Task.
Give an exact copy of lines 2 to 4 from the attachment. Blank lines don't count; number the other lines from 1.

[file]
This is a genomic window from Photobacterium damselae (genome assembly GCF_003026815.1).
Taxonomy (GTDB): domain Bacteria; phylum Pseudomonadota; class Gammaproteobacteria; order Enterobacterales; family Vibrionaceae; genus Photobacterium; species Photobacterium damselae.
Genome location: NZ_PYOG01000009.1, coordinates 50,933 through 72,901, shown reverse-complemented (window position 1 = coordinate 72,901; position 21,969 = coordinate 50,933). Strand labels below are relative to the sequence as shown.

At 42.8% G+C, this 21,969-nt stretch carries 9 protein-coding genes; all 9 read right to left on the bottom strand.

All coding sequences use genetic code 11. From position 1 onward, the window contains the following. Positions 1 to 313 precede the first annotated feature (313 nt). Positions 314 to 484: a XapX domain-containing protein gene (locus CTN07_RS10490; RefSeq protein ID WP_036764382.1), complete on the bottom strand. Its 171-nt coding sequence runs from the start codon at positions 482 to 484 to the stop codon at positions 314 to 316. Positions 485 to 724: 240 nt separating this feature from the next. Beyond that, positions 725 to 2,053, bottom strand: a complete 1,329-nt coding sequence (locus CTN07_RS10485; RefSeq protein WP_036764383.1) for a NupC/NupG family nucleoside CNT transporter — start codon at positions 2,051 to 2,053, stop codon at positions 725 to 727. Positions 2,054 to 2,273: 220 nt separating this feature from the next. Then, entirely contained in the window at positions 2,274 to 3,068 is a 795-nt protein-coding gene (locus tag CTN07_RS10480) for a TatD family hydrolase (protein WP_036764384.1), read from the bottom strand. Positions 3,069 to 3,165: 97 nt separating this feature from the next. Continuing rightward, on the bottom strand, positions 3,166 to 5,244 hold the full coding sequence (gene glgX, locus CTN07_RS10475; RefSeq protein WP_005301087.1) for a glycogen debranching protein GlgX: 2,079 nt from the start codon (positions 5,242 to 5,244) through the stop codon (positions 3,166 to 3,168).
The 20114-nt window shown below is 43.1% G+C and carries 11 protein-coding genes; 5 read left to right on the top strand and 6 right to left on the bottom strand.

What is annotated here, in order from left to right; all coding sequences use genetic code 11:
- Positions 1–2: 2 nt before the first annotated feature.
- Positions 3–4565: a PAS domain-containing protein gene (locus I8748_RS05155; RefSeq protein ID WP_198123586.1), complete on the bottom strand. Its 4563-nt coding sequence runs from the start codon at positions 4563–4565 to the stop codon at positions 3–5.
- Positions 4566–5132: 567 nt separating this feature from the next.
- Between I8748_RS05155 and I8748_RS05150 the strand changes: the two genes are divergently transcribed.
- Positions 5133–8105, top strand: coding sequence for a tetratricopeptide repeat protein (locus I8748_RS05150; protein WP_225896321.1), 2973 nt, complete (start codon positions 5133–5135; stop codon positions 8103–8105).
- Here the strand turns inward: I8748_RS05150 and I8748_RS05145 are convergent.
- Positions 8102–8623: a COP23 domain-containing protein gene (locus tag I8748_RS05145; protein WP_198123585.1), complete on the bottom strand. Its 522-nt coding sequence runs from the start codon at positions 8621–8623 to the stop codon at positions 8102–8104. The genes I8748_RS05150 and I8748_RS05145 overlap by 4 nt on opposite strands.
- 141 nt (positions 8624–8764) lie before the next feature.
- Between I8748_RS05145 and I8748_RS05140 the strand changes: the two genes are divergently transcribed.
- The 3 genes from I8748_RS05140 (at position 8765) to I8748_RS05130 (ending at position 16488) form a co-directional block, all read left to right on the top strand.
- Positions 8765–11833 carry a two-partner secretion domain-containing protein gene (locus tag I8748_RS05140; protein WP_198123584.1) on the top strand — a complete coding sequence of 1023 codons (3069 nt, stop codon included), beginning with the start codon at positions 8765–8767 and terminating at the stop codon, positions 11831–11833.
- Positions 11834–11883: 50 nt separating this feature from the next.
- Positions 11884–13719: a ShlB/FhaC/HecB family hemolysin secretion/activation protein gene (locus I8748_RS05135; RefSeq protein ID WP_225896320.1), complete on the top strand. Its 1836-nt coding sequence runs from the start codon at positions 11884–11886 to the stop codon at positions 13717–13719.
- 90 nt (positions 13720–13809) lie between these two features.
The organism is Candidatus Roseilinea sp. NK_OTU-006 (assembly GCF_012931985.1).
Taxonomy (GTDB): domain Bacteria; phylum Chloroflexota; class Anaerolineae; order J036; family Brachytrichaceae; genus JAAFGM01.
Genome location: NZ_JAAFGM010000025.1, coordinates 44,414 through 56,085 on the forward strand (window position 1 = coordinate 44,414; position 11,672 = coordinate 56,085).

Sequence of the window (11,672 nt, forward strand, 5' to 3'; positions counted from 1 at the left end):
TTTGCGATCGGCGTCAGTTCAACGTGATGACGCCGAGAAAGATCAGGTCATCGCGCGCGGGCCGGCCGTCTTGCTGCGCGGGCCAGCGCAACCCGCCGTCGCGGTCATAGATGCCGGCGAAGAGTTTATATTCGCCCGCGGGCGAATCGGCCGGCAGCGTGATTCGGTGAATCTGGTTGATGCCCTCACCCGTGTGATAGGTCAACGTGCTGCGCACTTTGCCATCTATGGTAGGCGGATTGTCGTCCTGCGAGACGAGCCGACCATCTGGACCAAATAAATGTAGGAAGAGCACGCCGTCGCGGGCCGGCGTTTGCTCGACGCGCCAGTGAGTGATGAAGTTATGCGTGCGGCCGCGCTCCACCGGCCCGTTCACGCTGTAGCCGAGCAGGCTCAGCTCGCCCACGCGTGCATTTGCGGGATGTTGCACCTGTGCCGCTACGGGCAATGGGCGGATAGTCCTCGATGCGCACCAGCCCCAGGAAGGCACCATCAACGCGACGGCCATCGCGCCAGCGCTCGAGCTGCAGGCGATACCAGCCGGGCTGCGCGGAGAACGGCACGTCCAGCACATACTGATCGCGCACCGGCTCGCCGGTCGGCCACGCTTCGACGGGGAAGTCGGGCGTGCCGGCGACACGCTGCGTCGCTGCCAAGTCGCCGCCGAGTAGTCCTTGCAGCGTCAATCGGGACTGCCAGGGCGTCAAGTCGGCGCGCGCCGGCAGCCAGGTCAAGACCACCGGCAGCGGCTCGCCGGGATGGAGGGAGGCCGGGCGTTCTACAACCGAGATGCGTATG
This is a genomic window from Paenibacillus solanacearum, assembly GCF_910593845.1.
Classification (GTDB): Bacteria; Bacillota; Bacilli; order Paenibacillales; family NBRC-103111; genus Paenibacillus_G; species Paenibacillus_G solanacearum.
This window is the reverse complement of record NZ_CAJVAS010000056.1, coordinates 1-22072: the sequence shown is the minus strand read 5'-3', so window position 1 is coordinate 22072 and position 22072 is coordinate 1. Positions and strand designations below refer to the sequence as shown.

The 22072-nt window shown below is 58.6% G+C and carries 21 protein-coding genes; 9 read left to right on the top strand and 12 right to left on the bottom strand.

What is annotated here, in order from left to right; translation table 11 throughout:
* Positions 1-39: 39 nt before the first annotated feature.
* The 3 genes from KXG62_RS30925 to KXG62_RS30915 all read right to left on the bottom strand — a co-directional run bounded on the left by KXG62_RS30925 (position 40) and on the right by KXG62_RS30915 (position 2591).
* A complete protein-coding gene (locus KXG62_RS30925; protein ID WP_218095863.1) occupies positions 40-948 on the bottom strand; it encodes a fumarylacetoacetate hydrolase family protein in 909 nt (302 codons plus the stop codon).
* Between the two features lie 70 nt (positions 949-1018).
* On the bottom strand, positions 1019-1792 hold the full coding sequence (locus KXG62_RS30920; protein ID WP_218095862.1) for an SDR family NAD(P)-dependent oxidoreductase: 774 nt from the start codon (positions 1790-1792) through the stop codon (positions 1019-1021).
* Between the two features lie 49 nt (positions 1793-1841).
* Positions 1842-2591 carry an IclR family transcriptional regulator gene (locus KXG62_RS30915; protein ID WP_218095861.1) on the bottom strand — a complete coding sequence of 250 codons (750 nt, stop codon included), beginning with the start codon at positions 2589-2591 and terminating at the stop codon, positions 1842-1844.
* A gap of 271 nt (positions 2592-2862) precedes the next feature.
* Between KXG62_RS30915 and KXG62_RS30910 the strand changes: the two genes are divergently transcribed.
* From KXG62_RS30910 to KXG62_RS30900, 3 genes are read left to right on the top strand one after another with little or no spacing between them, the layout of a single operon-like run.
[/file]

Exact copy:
Taxonomy (GTDB): domain Bacteria; phylum Pseudomonadota; class Gammaproteobacteria; order Enterobacterales; family Vibrionaceae; genus Photobacterium; species Photobacterium damselae.
Genome location: NZ_PYOG01000009.1, coordinates 50,933 through 72,901, shown reverse-complemented (window position 1 = coordinate 72,901; position 21,969 = coordinate 50,933). Strand labels below are relative to the sequence as shown.

At 42.8% G+C, this 21,969-nt stretch carries 9 protein-coding genes; all 9 read right to left on the bottom strand.